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Promising Parkinson's Disease Treatment Candidate Identified in Mouse Study

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A new study has identified a promising drug candidate that can protect neurons from degeneration in mouse models of Parkinson’s disease. The research is published in Science Translational Medicine.

Addressing an unmet need

Parkinson’s disease (PD) is the second most common neurodegenerative disease, and over the last 25 years, the prevalence of PD has doubled, presenting a large health burden across the globe.


PD is characterized by motor problems i.e., problems with movement. These include slow movement, tremors and impaired balance – in some cases, PD can also cause cognitive problems including impaired memory and attention.


Previous studies have linked the development of PD to errors in a protein called alpha-synuclein (α-synuclein). When α-synuclein proteins fail to fold properly, they can be taken up into the affected neurons and activate an enzyme called cellular Abelson tyrosine kinase (c-Abl). Activation of c-Abl phosphorylates α-synuclein, which may in turn promote the progression of PD. Interestingly, other studies in models of α-synuclein-dependent PD have shown that inhibiting c-Abl may be a promising avenue to halt the progression of the disease.


Some existing drugs, such as levodopa and carbidopa, can help to manage the symptoms of PD, but there are currently no established therapies that can prevent or slow its progression.


In the current study, the researchers applied their own drug discovery strategy to design and test potential inhibitors for c-Abl, with the aim to develop new therapies that may limit the progression of PD.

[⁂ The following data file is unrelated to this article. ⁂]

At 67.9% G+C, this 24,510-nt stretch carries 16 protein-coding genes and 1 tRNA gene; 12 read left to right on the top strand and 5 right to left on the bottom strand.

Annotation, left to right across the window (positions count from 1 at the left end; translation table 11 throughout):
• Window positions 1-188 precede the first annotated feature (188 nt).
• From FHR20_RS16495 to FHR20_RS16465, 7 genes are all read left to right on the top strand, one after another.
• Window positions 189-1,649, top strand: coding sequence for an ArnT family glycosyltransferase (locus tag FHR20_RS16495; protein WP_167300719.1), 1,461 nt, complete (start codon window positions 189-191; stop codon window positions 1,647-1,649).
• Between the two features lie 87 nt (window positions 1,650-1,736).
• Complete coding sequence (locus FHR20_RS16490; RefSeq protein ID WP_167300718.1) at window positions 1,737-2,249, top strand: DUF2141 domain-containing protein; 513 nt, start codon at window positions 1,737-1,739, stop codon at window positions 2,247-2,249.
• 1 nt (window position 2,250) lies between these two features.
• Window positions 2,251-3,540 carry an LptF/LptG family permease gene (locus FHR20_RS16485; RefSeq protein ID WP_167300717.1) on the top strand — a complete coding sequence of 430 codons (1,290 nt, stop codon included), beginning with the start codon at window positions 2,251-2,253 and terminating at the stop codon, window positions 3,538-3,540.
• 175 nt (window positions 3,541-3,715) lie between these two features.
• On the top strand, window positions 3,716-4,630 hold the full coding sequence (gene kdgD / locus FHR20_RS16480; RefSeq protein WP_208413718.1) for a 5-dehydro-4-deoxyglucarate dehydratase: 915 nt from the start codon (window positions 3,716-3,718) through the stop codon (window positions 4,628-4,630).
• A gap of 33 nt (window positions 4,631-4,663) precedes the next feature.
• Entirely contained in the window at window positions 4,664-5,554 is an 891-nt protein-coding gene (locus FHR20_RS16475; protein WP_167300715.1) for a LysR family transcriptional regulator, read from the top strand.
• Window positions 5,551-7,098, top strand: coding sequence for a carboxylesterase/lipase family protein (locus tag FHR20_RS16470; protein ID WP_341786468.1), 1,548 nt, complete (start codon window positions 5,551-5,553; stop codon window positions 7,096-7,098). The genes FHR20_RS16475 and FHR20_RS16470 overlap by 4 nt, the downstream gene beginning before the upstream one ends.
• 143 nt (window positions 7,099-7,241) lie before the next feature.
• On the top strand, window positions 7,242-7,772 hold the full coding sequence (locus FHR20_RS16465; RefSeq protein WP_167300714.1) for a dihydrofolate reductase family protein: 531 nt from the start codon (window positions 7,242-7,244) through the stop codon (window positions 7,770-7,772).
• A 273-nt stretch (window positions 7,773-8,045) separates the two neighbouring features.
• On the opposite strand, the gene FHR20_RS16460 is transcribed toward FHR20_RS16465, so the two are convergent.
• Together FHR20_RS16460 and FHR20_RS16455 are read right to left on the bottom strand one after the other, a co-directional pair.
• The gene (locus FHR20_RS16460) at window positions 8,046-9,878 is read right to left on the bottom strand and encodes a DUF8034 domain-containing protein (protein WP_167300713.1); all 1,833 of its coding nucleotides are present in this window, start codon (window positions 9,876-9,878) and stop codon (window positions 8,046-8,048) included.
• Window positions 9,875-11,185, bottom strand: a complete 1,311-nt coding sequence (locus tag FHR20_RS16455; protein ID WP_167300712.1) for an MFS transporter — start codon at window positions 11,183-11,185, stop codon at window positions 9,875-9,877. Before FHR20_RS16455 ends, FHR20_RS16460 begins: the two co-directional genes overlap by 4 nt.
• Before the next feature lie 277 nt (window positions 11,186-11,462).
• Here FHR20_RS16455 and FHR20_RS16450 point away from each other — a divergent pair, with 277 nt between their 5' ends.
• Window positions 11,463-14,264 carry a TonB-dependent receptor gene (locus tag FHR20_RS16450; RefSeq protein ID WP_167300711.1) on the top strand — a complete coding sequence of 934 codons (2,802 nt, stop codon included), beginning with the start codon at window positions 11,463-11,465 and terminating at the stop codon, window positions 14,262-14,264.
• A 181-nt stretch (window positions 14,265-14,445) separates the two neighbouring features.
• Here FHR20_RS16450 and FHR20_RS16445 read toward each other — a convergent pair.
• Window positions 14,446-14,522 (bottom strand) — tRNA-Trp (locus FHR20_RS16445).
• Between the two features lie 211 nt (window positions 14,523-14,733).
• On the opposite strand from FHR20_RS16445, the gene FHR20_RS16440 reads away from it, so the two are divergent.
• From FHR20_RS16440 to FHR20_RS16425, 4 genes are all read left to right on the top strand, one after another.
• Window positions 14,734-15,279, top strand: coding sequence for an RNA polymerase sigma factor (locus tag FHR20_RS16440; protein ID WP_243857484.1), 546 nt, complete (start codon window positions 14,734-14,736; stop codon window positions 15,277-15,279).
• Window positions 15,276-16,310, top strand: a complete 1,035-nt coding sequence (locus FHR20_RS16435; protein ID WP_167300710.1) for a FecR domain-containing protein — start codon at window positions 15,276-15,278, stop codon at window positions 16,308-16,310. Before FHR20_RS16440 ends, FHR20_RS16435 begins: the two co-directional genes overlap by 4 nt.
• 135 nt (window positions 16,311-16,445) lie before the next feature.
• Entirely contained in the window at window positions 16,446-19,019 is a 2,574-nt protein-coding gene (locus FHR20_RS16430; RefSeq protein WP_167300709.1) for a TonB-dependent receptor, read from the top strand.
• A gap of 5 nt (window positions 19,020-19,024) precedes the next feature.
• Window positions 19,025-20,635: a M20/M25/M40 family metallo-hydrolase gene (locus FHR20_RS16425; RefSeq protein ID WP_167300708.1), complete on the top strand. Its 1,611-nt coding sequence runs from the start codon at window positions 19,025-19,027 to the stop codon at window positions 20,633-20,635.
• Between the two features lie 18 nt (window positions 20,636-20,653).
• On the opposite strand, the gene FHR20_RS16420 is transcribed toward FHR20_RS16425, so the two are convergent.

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RAMPing up drug discovery

The researchers used a method called “re-engineering approach with metabolism preserved” – or RAMP – to assess a library of potential c-Abl inhibitors. Their aim was to identify compounds that would more selectively inhibit proteins c-Abl1 and c-Abl2, and not other members of the c-Abl family of proteins.


Dr. Milton Werner, one of the lead authors of the study and CEO of Inhibikase Therapeutics, explained this approach further: “RAMP uses existing pharmacological and chemical data to learn from an existing molecule and impart new properties based on rational structure–design principles. Source data for this approach treats a related molecule as a template for further modification in order to build in new features to give rise to candidates with improved pharmacological properties relative to the template.”


Promising molecules identified by RAMP were then evaluated in a mouse model to determine how much of the compound reached the brain and how effective it was at suppressing c-Abl. Based on their criteria, the researchers selected a compound named IkT-148009, which was well absorbed into the bloodstream when taken by mouth and was able to pass through the blood–brain barrier.


IkT-148009 also suppressed c-Abl activation and protected neurons from additional degeneration when given daily to mouse models of progressive, α-synuclein-dependent PD. Movement and motor function also improved in the mice within 8 weeks of starting treatment, alongside a reduction in the buildup of α-synuclein in the brain.


“We believe this validates IkT-148009 as a possible disease-modifying treatment of PD and alters the treatment paradigm for the disease,” Werner adds.

Next steps and clinical trials

Werner explains that the drug candidate is currently being evaluated in early Phase 2 trials in untreated PD patients. “We hope to learn that the drug is impacting various aspects of Parkinson’s disease following several months of daily treatment. We are also exploring the safety and tolerability of the drug in the treatment population. If successful, these studies will be expanded to longer-term treatment studies to evaluate efficacy in multiple treatment populations,” Werner concludes.


Reference: Karuppagounder S, Wang H, Kelly T, et al. The c-Abl inhibitor IkT-148009 suppresses neurodegeneration in mouse models of heritable and sporadic Parkinson’s disease. Sci. Transl. Med. 2023;0(0). doi: 10.1126/scitranslmed.abp9352


Dr. Milton Werner was speaking to Sarah Whelan, Science Writer for Technology Networks.

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Sarah Whelan
Sarah Whelan
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